Producing a Mental Representation of a Cup of Sake: A Comparison of Experimental Methods and a Tool for Generating Cognitive Content

Producing a Mental Representation of a Cup of Sake: A Comparison of Experimental Methods and a Tool for Generating Cognitive Content

Hiroki Fukushima (Kyushu Women's University, Japan)
Copyright: © 2019 |Pages: 19
DOI: 10.4018/978-1-5225-7979-3.ch012

Abstract

In this chapter, methodologies for producing a mental representation of a cup of sake are introduced. Mental representations of taste are often vague and fuzzy in comparison to audio or visual images. On the other hand, some individuals, such as sommeliers or tasters of sake, are able to readily formulate a representation of the taste they experience. How can the average person produce words or other types of mental representations in such a situation? In this chapter, the author presents three methodologies for eliciting mental representations of taste: a new supporting tool for verbalizing an image of taste, an experimental method for testing a verbal and visual image for taste, and an experimental methodology for producing a free drawing representation of a cup of sake.
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Background

Of course, the ability to distinguish taste is not exclusive to sommeliers and other professionals. The question is: How do people bridge the gap between their sense of taste and the language they use to describe what they are tasting? In other words, what kinds of strategies do people employ to express something that is hard to verbalize?

In a previous study, the author proposed a multifaceted representation model for the sensory domain of taste, with a special focus on the taste of sake (Fukushima, 2018). There, the author sought to bridge the gap between the domain of taste and the domain of words. On the basis of this “first-person-singular study,” a pictorial description in combination with a verbal description was proposed as a way to achieve this goal.

When people describe taste, it is a common strategy to say such things as “it tastes like a banana” or “it tastes like a plum.” This strategy, one used even by specialists such as sommeliers, suggests that we tend to turn to a different source (“banana” or “plum” in this case) (Wilson & Stevenson, 2006). Seto (2003) collected a large number of expressions used to describe the perception of taste and smell and showed that the number of expressions describing these perceptions directly is very limited and that metaphorical expressions are used pervasively instead.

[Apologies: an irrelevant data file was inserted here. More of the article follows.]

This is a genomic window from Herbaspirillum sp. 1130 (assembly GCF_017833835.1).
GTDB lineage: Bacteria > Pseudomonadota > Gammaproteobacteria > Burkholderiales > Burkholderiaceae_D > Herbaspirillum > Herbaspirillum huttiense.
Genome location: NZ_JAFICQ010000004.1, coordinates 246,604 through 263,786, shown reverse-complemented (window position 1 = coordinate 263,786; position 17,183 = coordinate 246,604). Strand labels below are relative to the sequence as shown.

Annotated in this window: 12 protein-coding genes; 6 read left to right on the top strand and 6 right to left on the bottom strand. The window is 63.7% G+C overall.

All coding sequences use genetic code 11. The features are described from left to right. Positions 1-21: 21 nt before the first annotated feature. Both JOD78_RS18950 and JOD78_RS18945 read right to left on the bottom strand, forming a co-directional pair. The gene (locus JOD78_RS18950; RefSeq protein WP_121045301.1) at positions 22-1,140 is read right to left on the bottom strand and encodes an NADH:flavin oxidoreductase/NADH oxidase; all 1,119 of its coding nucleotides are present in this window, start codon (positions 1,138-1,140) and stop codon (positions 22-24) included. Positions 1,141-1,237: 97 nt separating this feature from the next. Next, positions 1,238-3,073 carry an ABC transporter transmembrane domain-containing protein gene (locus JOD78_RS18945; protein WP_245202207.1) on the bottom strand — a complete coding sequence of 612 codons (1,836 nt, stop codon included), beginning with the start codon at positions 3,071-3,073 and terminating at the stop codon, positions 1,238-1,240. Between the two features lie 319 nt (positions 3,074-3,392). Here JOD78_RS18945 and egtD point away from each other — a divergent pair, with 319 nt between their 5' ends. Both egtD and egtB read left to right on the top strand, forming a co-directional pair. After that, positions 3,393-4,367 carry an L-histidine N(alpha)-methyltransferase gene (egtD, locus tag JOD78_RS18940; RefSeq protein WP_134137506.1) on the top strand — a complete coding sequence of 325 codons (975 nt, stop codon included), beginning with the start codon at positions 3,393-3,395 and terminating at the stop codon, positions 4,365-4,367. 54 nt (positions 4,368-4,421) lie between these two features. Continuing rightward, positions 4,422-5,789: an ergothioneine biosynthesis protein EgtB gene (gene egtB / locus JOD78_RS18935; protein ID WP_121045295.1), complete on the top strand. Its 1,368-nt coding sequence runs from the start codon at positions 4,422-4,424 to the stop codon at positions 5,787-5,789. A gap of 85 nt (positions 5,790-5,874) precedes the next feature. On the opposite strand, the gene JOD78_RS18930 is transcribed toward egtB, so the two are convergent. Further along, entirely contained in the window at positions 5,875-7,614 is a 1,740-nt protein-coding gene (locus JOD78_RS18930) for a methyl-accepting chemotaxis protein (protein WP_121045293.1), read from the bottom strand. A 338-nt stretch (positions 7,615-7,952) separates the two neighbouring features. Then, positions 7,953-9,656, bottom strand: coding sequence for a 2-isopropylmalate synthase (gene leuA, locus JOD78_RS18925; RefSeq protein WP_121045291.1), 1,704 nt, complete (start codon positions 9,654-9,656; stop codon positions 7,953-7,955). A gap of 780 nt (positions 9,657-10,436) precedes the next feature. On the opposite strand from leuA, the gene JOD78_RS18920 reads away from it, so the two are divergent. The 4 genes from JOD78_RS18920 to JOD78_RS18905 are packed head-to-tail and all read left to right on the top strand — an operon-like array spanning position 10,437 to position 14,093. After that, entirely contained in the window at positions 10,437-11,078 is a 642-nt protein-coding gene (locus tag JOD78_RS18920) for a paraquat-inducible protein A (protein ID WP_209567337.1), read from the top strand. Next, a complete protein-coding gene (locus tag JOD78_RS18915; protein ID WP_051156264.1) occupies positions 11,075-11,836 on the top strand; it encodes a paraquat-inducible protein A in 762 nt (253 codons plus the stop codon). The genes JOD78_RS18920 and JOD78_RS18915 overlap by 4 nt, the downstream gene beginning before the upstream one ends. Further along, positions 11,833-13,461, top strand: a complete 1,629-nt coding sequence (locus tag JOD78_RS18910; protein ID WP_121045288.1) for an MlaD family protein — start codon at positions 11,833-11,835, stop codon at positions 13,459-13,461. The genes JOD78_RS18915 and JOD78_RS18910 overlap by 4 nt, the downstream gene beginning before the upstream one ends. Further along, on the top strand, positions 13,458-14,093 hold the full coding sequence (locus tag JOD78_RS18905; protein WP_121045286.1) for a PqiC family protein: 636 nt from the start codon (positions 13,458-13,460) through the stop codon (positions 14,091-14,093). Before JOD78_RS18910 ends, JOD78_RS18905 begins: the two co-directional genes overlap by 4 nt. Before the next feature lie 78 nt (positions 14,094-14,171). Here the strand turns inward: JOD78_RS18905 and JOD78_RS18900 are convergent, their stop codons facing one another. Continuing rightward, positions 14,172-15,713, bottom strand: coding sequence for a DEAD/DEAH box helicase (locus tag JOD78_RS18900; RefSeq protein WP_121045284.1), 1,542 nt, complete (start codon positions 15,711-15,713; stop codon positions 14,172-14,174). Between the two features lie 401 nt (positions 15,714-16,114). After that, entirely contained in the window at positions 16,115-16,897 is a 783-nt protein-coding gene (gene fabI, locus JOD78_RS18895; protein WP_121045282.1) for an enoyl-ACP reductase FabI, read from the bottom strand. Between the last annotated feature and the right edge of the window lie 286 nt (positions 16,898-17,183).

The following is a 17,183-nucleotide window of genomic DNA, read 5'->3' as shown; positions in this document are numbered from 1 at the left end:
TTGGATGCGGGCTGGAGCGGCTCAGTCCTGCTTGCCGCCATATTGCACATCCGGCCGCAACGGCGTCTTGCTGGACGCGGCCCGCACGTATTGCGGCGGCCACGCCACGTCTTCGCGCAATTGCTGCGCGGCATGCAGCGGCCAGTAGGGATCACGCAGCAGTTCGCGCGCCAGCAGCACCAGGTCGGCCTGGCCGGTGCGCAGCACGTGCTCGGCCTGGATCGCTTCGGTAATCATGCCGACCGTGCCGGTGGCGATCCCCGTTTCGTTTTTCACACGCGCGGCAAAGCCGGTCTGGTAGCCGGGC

Key Terms in this Chapter

New Flavor Wheel: A new style of flavor wheel proposed by the author. The features of the new format are 1) the arrangement of the tasting words is based on co-occurrence relationships, and 2) a network structure rather than a hierarchical structure is used. In this new type of flavor wheel, the tasting words are arranged on a double layer; the words in the inner circle are prototype members of a category, while the words in the outer circle are peripheral members of the category.

SAKE: An alcoholic beverage (so-called “Japanese rice wine”) made by fermenting rice. The primary tastes of sake are sweetness, umami, and acidity. The flavor is fine and thin; the high-class sake “Ginjohshu” has a fruity flavor similar to bananas, melons, or apples.

Classic Flavor Wheel: A chart used to evaluate alcoholic drinks or other luxury grocery items. There are various patterns of flavor wheels in domains such as wine, coffee, whiskey, beer, and so on. The typical classic flavor wheel has a hierarchical structure for the expression words.

Multi-Faceted Representation: A manner of representation proposed by the author. It consists of multiple representations, such as sensory representation, verbal representation, and non-verbal representation.

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